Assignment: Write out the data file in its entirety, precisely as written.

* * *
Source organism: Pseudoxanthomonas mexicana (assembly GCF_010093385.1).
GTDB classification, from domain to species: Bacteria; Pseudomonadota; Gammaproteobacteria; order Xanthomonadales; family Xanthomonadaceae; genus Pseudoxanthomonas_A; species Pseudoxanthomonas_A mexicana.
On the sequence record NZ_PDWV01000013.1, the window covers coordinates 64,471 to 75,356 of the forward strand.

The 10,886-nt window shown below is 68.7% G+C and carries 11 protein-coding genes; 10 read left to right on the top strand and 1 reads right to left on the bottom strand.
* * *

Source organism: Pseudoxanthomonas mexicana (assembly GCF_010093385.1).
GTDB classification, from domain to species: Bacteria; Pseudomonadota; Gammaproteobacteria; order Xanthomonadales; family Xanthomonadaceae; genus Pseudoxanthomonas_A; species Pseudoxanthomonas_A mexicana.
On the sequence record NZ_PDWV01000013.1, the window covers coordinates 64,471 to 75,356 of the forward strand.

The 10,886-nt window shown below is 68.7% G+C and carries 11 protein-coding genes; 10 read left to right on the top strand and 1 reads right to left on the bottom strand.